Jump directly to the content
Mar 9, 2017
evangelism, welcome, neighbor

Making Connections with Scattered People

How can we reach the immigrants in our community? |
Making Connections with Scattered People
Image: pixabay

I regularly frequent the coffee shop in my neighbourhood. True, I can have a cup of coffee at home. Why then do I head out to the coffee shop on a near daily basis?

The neighbourhood cafe is a place of connection. It is a communal place where people pause from their busy days to share a space. Oftentimes, at the coffee shop strangers will strike up conversations. Sometimes, strangers will become friends.

As I write this post, I have already said “good morning” to some other morning regulars of our neighbourhood café—a couple of middle-aged South Asians and a table of South Americans. “Good to see you again. How is life?”

It may seem easy to connect with the “scattered people,” but I have often heard the question, “How can we reach the immigrants in our community?”

To clarify, migrants are ‘scattered people’; some are voluntarily, while many are involuntarily. For this post, I refer to international or global migrants or ‘externally-displaced’ people; however, every community has internally-displaced people who must also be reached. Immigrants are specifically people who have arrived in a country from another country.

So what do we have to do to reach people in our community? Allow me to propose three initial steps:

  1. Ask God for open eyes, an open heart, and open arms. Obvious? It is unfortunate that this step is often overlooked, but it is the most important. How can we propose to reach others with the love of Jesus Christ if we have not been inspired to do so? We will need to seek the heart of Jesus before moving on to the next steps.
  2. Throw out the stereotypes, particularly in this time with the news highlighting the plight of millions of asylum seekers (refugees). Appreciate the lives beyond the stereotypes. We may meet visible minorities in our community who look different, come to the conclusion that they are immigrants, and proceed to communicate with faulty preconceived notions of their backgrounds. A couple of years ago, my surgeon was a recent immigrant from Armenia. His assistant was a PhD student from Iran. They were educated and influential. In my city, I have met many immigrants from all parts of the globe—India, China, and Somalia, Ireland, Serbia, and Poland. Many immigrants are needy and some come from developing regions. Others are highly educated and may be quite sophisticated and wealthy. Immigrants come from varied backgrounds with a myriad of experiences that cannot be condensed into easy generalizations.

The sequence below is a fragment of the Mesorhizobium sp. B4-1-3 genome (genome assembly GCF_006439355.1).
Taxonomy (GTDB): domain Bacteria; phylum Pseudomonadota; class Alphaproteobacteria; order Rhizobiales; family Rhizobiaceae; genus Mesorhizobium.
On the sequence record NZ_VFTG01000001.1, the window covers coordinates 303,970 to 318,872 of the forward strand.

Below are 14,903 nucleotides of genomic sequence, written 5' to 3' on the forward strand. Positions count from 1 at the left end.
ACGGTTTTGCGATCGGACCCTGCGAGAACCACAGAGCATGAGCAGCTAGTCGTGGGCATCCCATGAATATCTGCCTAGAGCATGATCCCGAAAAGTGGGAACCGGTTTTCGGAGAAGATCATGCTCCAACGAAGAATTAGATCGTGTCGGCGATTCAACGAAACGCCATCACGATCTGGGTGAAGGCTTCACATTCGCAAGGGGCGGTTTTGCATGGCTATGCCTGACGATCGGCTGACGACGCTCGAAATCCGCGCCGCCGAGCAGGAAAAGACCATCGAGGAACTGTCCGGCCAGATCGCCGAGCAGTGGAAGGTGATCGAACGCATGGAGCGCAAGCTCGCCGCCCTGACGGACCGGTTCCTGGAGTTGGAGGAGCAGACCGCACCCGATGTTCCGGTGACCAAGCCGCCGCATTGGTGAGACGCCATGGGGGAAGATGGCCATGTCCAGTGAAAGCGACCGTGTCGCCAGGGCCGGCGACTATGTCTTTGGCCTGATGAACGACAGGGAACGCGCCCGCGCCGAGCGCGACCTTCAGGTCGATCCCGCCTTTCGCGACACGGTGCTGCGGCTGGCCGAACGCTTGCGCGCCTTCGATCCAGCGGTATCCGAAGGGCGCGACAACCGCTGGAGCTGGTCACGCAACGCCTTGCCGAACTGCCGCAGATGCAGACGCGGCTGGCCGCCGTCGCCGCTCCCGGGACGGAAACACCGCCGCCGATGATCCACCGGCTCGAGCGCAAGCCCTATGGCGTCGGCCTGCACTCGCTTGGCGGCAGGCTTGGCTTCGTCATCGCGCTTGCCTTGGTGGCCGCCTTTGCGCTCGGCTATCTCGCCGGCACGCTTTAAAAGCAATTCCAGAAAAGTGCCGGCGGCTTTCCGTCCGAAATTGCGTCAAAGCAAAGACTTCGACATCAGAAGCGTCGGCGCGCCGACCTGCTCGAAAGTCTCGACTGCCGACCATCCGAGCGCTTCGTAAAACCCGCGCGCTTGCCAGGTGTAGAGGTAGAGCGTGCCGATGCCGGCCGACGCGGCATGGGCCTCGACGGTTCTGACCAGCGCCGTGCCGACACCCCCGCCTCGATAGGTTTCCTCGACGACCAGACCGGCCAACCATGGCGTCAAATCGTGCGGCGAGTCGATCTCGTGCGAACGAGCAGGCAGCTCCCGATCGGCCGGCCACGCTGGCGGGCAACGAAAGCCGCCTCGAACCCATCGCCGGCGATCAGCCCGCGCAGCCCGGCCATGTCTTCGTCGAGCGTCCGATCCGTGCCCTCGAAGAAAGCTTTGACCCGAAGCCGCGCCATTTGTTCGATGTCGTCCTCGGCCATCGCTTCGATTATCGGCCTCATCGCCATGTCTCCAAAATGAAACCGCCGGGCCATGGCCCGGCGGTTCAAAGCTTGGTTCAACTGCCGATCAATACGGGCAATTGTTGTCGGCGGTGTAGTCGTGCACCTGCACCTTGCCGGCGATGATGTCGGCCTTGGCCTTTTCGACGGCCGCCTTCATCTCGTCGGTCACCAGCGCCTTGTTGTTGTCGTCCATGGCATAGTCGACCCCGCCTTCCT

3. Put yourself out there. When I suggest that the world has come to our doorsteps and to our backyards, I do not mean for us to sit at home waiting and watching through our windows. We need to go to our community centres—local libraries, parks, or neighbourhood cafes. We must be available to make connections and friendships.

May we Christians be known for our love of our neighbours, and may we welcome scattered peoples in Jesus’ name.

Support our work. Subscribe to CT and get one year free.

Related Topics:None
Posted:March 9, 2017 at 7:00 am


Please read our comment policy before you weigh in, and then feel free to comment on Facebook.

More From This Blog

Without Action, We Are Hypocrites

Without Action, We Are Hypocrites

Jesus isn’t impressed by our feelings of moral outrage at injustice.
Evangelism: A Traveler’s Perspective

Evangelism: A Traveler’s Perspective

Evangelism is inviting, encouraging, and inspiring travelers to journey with us to the City of God.
One-on-One with Scholar and Researcher Mark Silk on the Future of Religion, Especially Evangelicalism, in America

One-on-One with Scholar and Researcher Mark Silk on the Future of Religion, Especially Evangelicalism, in America

Evangelicalism is now the normative form of non-Catholic Christianity in America.
Love2020: Q&A with Paul Cedar & Kathy Branzell

Love2020: Q&A with Paul Cedar & Kathy Branzell

Love the Lord your God ... Love your neighbor ...

Follow Ed Stetzer

Exchange Logo

Dr. John Sorensen, President of Evangelism Explosion International, a ministry that has trained millions of Christians around the world to share Christ, discusses the state of evangelism, research on evangelism trends, as well as myths and methods of evangelism.

Cast: Ed Stetzer

Read ED Stetzer's Books

See All

Follow Christianity Today

Christianity Today
Making Connections with Scattered People